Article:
According to a meta-analysis of 345 studies, loneliness levels have linearly increased between 1976 and 2019, suggesting loneliness may be of rising concern in emerging adulthood. This research was published in Psychological Bulletin.
Loneliness arises when people experience a mismatch between their desired and actual social relationships. Numerous studies have reported that between the ages 18 and 29, otherwise known as emerging adulthood, loneliness reaches a peak. During this phase of life, establishing secure identities, forming intimate relationships and friendships are important goals. Thus, young adults may experience loneliness if their desired relationship goals do not match their reality.
Loneliness can have various negative consequences, including poor mental health (e.g., depression) and maladaptive coping behaviours (e.g., smoking, socially withdrawing). Lonely emerging adults report feeling less confident about their employment prospects and are more likely to be unemployed compared to their non-lonely peers. It appears that loneliness can have serious implications for both health and well-being.
However, empirical results are inconclusive on whether or not there is a loneliness epidemic. While some studies have reported an increase in loneliness in more recent years, others have observed decreases. To resolve the inconsistency in this literature, Susanne Buecker and colleagues conducted a meta-analysis using hundreds of samples over the last 43 years to investigate whether loneliness levels among emerging adults have indeed changed over time.
A total of 449 means from 345 studies were included in this meta-analysis; the final dataset included 437 independent samples from 124,855 participants between ages 18-29. The samples included both college and nonstudent participants from all around the world. Further, included studies were conducted between the years 1976 (the earliest available study) to 2019 (the most recent).
In all included studies, loneliness was measured using the UCLA Loneliness Scale, which is the most frequently used measure of loneliness among emerging adults. It involves questions that measure general perception of social isolation, as well dissatisfaction with one’s social life (e.g., “I have nobody to talk to”, “People are around me but not with me”). Given there have been revisions of this scale as well as development of shortened versions since it was first introduced in the 1970s, the researchers included all versions of this scale in the meta-analysis. This was done in order to address potential variations in the psychometric properties of different versions.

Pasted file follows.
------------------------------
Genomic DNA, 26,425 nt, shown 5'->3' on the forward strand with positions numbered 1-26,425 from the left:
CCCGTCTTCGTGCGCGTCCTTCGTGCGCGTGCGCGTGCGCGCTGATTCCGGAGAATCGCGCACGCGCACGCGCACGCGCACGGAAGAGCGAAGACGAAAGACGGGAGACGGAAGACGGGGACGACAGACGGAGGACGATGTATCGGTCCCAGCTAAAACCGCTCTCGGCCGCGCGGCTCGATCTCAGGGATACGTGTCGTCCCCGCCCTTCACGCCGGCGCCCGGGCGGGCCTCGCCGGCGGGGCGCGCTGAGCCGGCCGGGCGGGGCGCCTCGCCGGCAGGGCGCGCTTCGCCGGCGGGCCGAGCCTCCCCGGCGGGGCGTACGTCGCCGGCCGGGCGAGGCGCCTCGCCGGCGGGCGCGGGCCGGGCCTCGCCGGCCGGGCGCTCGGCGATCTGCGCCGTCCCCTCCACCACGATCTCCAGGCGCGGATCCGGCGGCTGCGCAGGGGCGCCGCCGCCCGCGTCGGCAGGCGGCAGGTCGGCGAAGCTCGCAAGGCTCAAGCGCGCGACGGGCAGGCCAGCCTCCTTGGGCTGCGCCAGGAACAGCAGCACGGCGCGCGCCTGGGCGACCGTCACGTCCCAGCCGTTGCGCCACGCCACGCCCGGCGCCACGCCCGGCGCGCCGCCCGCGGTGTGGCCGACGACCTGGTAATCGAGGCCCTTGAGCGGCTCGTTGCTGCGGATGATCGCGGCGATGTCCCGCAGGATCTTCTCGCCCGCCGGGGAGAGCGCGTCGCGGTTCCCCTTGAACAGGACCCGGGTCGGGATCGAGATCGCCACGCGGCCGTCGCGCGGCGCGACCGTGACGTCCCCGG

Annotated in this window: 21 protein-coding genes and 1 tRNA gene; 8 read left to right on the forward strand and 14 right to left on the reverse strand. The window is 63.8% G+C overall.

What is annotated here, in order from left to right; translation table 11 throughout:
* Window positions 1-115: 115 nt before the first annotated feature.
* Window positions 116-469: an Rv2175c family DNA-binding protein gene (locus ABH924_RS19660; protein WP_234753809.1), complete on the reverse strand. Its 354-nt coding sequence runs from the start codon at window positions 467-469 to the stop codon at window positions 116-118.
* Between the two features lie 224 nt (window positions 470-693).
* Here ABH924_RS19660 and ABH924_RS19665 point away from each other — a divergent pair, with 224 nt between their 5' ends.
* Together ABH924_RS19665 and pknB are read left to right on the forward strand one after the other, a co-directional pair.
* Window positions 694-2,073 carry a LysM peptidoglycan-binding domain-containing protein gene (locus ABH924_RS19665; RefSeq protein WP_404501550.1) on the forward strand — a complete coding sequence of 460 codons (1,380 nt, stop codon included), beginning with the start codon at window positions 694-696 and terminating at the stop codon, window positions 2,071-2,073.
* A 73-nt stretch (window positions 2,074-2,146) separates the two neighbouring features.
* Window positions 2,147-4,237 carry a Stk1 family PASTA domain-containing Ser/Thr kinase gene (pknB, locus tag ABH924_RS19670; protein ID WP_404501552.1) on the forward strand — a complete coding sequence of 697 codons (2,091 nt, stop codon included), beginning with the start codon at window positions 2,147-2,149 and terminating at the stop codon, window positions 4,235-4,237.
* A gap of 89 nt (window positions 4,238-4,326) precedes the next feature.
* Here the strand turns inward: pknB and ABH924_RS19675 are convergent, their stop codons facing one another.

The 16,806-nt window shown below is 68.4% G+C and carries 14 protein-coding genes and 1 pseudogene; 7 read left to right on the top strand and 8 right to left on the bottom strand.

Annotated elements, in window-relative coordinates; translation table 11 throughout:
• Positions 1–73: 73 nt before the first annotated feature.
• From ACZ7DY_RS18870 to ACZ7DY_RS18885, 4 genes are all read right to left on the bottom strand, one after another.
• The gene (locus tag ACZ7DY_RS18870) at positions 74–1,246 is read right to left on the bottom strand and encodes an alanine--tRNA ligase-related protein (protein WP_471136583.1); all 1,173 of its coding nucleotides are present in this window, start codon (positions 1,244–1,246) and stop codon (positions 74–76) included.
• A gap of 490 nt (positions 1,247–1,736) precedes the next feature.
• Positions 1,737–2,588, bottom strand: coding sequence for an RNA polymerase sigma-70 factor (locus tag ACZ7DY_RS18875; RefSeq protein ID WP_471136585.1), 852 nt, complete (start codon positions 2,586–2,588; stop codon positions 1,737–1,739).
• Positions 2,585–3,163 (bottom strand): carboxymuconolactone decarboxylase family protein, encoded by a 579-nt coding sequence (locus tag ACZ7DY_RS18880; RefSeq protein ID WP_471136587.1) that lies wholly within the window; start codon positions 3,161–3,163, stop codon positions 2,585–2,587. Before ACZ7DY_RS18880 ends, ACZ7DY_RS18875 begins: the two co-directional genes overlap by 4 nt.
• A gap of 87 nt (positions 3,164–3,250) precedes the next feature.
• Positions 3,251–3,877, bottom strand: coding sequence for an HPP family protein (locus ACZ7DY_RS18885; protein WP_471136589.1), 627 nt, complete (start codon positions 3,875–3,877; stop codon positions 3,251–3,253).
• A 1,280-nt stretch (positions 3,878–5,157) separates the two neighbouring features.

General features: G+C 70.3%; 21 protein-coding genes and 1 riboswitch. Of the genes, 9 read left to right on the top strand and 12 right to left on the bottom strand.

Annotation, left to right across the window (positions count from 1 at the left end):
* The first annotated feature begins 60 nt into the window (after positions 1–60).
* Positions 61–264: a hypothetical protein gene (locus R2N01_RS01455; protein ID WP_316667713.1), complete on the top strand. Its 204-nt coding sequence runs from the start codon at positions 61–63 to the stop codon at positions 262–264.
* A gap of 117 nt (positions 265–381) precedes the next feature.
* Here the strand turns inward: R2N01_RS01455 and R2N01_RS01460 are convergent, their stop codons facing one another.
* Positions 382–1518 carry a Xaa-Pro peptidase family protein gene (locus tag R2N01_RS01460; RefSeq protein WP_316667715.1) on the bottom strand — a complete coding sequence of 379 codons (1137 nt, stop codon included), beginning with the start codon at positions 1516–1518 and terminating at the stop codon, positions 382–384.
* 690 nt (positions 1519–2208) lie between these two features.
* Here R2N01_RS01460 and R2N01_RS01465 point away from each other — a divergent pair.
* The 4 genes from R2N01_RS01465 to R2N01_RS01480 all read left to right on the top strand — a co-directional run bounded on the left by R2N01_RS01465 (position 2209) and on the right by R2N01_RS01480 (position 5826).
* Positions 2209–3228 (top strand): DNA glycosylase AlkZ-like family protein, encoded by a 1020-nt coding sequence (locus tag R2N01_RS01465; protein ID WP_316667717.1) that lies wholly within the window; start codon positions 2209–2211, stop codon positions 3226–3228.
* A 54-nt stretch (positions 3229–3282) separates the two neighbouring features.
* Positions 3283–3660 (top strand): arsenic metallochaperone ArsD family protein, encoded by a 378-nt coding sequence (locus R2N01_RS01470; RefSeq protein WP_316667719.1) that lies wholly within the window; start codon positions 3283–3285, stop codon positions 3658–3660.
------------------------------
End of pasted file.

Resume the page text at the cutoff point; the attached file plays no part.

The researchers identified an increase in loneliness over historical time (i.e., 1976-2019) among emerging adults. Given some academics have argued that loneliness could have increased with the development of smartphones and internet access, which “gained market saturation around 2012,” they conducted further analyses using studies that collected data after 2012. They observed no increase in loneliness for studies that collected data after 2012, suggesting that although there has been an overall increase in loneliness since 1976, loneliness levels have remained relatively stable in the last decade.
Change in loneliness over time in Asian and European samples did not differ from that of American samples. Further, there were no differences in change in loneliness between student and nonstudent samples. With an increasing proportion of women in samples, the increase in loneliness over time became slightly stronger. The authors also concluded “publication bias does not seem to be a major concern in the present cross-temporal meta-analysis.”
The researchers note that the observed trend could be explained by cohort and period effects. Cohort effects, sometimes referred to as “generation effects” are variations in the characteristics of the cohorts being studied. Period effects refer to variations among participants based on changes in a given period which affect all age groups and cohorts uniformly. In this meta-analysis, cohort and period effects were not separated, and thus, it is unknown whether this trend describes changes in all people across age or changes specific to cohorts of emerging adults.
Another limitation is that the current finding is descriptive and does not speak to all relevant mechanisms that may explain the observed trend of increasing loneliness (e.g., increasing mobility throughout daily life). The authors write, “further research on factors contributing to and maintaining loneliness is needed.”
The meta-analysis, “Is Loneliness in Emerging Adults Increasing Over Time? A Preregistered Cross-Temporal Meta-Analysis and Systematic Review”, was authored by Susanne Buecker, Marcus Mund, Sandy Chwastek, Melina Sostmann, and Maike Luhmann.